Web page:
Industry realities have hit home this year for others as well. Students in Auburn University’s McWhorter School of Building Science, Auburn, Ala., typically stayed close to home after graduating. But when an interview sign-up sheet was posted for a job in Alaska, time slots filled quickly. The construction science and management department at Clemson University, Clemson, S.C., had enjoyed a 96% hiring rate for grads since it was founded three decades ago, but not this year, says Roger W. Liska, department chairman. Placements dropped to 70%.

Manhattan-based Kansas State University, like other schools, is evaluating program efficiency to weather its budget shortfall. Faculty is “just shouldering more load and getting it done,” says Dave Fritchen, head of the school’s architectural engineering and construction science programs.

Clarence Waters, director of the architectural engineering program at the University of Nebraska, Lincoln, says for the first time in his career, he is worried about what students will face when they graduate. But beyond that hurdle, Waters sees a bright future, especially for students who will be designing energy-efficient buildings and retrofits for buildings.

Even with the hiring slump and budget cuts, schools say interest in engineering and construction is not waning as students turn away from the lure of now-evaporating megasalaries in finance and consulting and see a career in the industry as a way to effect global change.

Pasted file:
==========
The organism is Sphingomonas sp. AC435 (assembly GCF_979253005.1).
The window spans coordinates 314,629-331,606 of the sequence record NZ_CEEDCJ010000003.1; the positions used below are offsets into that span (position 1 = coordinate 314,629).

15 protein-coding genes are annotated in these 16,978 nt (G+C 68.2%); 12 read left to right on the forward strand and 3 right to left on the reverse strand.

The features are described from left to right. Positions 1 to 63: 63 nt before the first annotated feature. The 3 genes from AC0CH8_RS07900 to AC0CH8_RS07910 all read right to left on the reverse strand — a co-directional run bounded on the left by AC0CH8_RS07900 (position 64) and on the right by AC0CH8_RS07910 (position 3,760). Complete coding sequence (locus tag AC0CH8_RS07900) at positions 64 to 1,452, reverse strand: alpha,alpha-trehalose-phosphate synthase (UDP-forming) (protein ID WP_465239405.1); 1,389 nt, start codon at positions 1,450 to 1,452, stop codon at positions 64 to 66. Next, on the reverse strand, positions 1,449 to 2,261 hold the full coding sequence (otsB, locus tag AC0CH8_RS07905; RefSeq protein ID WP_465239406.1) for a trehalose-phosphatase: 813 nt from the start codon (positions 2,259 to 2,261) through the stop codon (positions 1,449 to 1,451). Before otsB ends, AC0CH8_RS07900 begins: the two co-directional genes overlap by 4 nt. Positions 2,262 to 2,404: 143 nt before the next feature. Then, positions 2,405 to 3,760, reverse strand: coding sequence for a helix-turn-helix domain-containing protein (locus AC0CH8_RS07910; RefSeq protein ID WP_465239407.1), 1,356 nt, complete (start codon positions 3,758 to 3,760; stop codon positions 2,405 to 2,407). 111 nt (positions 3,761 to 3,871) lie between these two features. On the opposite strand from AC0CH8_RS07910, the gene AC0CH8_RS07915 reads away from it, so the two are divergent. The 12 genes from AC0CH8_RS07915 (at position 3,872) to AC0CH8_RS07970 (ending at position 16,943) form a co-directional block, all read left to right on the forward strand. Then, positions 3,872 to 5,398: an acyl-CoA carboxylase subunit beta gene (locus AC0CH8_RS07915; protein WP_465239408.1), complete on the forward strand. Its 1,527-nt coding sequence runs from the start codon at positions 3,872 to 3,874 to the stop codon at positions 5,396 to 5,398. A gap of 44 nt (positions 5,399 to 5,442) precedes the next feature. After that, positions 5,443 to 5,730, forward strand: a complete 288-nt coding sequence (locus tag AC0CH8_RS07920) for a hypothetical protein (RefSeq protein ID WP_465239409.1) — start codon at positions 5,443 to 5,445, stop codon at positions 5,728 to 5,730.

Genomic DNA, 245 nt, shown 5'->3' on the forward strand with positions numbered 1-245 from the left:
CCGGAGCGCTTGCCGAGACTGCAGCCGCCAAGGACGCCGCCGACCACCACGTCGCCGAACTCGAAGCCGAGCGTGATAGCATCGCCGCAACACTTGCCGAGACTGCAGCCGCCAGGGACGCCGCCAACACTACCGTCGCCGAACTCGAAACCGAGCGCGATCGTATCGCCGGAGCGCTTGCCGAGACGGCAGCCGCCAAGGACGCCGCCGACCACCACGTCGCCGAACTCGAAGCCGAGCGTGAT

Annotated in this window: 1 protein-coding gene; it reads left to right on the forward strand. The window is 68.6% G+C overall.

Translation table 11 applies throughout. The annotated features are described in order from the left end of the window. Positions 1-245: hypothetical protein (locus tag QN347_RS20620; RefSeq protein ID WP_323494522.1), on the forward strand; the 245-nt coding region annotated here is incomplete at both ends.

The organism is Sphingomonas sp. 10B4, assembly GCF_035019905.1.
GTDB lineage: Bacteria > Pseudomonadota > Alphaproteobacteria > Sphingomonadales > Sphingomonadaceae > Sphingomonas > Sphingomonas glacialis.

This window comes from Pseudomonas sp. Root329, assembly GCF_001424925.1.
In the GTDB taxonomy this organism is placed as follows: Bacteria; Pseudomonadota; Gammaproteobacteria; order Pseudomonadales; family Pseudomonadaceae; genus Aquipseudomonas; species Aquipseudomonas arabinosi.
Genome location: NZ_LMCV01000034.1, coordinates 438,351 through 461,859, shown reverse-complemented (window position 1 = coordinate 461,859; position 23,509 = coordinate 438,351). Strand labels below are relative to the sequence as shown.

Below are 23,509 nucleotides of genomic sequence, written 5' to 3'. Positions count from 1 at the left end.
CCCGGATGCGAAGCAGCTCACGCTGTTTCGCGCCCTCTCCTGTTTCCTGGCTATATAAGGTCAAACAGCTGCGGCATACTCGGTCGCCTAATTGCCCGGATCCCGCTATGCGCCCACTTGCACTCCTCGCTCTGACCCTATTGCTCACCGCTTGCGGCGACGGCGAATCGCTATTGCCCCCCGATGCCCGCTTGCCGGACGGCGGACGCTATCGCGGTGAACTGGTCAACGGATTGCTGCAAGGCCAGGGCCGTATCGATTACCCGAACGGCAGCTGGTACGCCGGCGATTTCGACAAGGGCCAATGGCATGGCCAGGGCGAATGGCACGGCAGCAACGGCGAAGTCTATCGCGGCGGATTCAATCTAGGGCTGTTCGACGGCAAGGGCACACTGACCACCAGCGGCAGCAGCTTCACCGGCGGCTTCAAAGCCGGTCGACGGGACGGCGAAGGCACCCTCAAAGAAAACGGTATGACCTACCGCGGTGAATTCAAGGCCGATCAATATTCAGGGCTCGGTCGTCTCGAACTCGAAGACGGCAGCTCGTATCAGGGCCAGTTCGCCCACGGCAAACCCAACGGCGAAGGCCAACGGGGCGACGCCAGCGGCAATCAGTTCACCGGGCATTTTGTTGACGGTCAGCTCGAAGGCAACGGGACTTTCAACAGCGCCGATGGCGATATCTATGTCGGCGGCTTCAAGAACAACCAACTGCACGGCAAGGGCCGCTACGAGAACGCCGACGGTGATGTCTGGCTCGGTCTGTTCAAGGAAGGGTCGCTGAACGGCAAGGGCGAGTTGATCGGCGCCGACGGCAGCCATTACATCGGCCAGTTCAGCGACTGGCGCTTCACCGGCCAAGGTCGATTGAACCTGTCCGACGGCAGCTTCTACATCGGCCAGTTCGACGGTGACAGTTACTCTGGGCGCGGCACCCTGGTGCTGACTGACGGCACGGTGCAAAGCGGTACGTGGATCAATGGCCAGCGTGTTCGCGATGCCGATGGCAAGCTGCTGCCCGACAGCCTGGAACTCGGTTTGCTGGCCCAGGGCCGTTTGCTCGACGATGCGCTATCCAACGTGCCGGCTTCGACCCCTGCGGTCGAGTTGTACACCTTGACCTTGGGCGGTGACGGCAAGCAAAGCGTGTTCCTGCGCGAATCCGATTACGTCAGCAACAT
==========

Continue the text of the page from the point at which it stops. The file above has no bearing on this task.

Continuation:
Enrollment is up 70% for Clemson’s graduate programs, says Liska. Students are entering the civil, construction and environmental engineering department at the University of Alabama, Tuscaloosa, in “record-breaking” numbers that include more business-major transfers, according to Ken Fridley, program head. At the now merged...

 

[ Page 1 of 3 ]
----- Advertising -----
  Blogs: ENR Staff   Blogs: Other Voices  
Critical Path: ENR's editors and bloggers deliver their insights, opinions, cool-headed analysis and hot-headed rantings
Project Leads/Pulse

Gives readers a glimpse of who is planning and constructing some of the largest projects throughout the U.S. Much information for pulse is derived from McGraw-Hill Construction Dodge.

For more information on a project in Pulse that has a DR#, or for general information on Dodge products and services, please visit our Website at www.dodge.construction.com.

Information is provided on construction projects in following stages in each issue of ENR: Planning, Contracts/Bids/Proposals and Bid/Proposal Dates.

View all Project Leads/Pulse »

 Reader Comments:

Sign in to Comment

To write a comment about this story, please sign in. If this is your first time commenting on this site, you will be required to fill out a brief registration form. Your public username will be the beginning of the email address that you enter into the form (everything before the @ symbol). Other than that, none of the information that you enter will be publically displayed.

We welcome comments from all points of view. Off-topic or abusive comments, however, will be removed at the editors’ discretion.